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SAC Trader Charged


Parsad
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Portfolio manager, Michael Steinberg, is the latest Cohen crony to be charged by the government.  Cheers!

 

http://money.cnn.com/2013/03/29/investing/sac-capital-trader-arrested/index.html?source=cnn_bin

 

This smells like Scrushy's mess.  Six or more of his direct reports were convicted of fraud, but they all testified that Scrushy never told them specifically to do anything explicitly fraudulent.  He would tell them they had to come up with the numbers he wanted. he made it clear that he didn't want to know the details of how they did it. They would get together and bring him their best efforts.  If that wasn't good enough, he would send them back to work up better numbers.

 

Scrushy's first trial was like the OJ Simpson trial.  His lawyers put a parade of witnesses on the stand who were well known in the community who testified how much Scrushy had helped them and the minority communities.  The government never could get all 12 men and women on the jury to agree  that he was guilty.  However, on the third try, Scrushy finally was convicted on a charge that was tangential to the charge of fraud.

 

I think it's interesting that Cohen's deposition that was forced on him by Fairfax in their lawsuit may turn out to be his Achilles Heel.

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  • 2 weeks later...

Thank you for contacting the U.S. Securities and Exchange Commission.  When the SEC enforces a civil action against a corporation guilty of violating SEC regulations, there may be a fine imposed.

 

Monetary penalties levied by the SEC fall into two categories: civil money penalties and disgorgements.  Civil penalties are usually paid by defendants found to have engaged in violations of the federal securities laws.  In the past, civil money penalties went to the U.S. Department of the Treasury.  A civil money penalty's value will usually be similar to the monetary value of the individual or company's ill-gotten gains. Under Section 308(a) of the Sarbanes Oxley Act of 2002 (the Fair Fund Provision) (http://www.law.uc.edu/CCL/SOact/sec308.html ), the Commission, in appropriate cases, is authorized to distribute civil money penalties to harmed investors.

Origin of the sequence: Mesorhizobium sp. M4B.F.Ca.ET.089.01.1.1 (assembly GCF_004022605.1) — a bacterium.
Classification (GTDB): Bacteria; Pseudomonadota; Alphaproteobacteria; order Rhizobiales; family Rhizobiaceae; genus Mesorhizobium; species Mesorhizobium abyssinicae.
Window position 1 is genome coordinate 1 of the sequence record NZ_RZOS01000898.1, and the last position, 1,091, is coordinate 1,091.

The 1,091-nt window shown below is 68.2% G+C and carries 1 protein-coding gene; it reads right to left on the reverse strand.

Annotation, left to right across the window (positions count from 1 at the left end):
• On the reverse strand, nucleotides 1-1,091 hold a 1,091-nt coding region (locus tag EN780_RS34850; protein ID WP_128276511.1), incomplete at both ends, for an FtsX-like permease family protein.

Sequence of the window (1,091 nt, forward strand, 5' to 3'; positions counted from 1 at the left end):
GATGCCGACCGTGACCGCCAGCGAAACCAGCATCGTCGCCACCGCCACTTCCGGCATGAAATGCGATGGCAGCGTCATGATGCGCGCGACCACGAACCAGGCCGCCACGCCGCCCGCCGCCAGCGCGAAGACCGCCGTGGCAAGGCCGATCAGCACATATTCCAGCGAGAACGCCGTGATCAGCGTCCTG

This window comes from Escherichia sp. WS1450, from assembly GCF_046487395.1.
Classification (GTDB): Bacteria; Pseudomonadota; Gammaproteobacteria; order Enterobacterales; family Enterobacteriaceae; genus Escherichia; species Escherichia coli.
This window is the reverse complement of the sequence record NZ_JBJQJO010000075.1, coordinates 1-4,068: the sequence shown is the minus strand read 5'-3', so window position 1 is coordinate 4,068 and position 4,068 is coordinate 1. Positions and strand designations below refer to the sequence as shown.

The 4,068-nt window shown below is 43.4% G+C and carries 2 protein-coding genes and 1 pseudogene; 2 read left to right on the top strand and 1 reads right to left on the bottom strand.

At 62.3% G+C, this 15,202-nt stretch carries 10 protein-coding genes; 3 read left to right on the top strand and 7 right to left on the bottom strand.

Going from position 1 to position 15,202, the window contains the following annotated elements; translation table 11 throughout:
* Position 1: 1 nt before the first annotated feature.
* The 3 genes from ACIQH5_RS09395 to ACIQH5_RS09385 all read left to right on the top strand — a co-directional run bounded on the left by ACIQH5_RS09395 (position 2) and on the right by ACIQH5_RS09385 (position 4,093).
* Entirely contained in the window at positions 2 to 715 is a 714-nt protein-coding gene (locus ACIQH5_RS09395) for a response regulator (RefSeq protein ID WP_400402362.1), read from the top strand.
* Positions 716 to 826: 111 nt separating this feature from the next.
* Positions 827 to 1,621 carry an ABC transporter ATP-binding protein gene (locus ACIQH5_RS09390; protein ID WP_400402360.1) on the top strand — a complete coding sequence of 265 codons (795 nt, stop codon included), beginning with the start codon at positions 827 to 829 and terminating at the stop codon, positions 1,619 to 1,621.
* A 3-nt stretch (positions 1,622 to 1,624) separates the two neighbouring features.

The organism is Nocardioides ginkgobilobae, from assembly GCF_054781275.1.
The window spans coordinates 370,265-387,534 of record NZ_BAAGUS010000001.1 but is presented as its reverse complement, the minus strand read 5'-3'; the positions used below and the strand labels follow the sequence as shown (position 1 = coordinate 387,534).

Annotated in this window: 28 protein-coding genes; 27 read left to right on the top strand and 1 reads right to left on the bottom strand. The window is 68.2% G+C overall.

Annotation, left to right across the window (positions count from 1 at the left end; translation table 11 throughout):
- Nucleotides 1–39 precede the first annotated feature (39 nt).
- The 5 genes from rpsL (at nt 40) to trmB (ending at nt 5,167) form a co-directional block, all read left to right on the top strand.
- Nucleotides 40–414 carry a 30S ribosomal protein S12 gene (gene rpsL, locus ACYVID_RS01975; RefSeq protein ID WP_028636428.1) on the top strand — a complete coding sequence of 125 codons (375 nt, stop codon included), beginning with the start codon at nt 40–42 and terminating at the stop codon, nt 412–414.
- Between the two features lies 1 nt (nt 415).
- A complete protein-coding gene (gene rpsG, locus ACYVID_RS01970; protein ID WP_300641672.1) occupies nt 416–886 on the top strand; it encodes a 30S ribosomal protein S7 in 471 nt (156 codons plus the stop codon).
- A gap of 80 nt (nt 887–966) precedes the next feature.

The second type of penalty is called disgorgement.  This penalty is a remedy meant to restore, with interest, the funds that were obtained through illegal or unethical business transactions to the victims of the illegal activities. With the enactment of the Sarbanes-Oxley Act in 2002, the courts gave the SEC the ability to distribute disgorgement proceeds (plus interest judged owing on it) and civil money penalties received to the victims of securities law violations through the Fair Funds for Investors provision.

 

If disgorgement has been ordered, the court will appoint a receiver and an investors claims fund will be established.  Information about specific investors claims funds can be found on the SEC website (http://www.sec.gov/divisions/enforce/claims.htm).  Although disgorgement may be ordered in a specific case, there are situations where no investor claims fund may be established, for example the money cannot be collected or the amount recovered is too small to distribute to the investors eligible to participate in any distribution.  In this latter situation, the funds collected will go to the United States Treasury. 

 

Sincerely,

 

Rinell Randolph

Attorney

Office of Investor Education and Advocacy   

U.S. Securities and Exchange Commission

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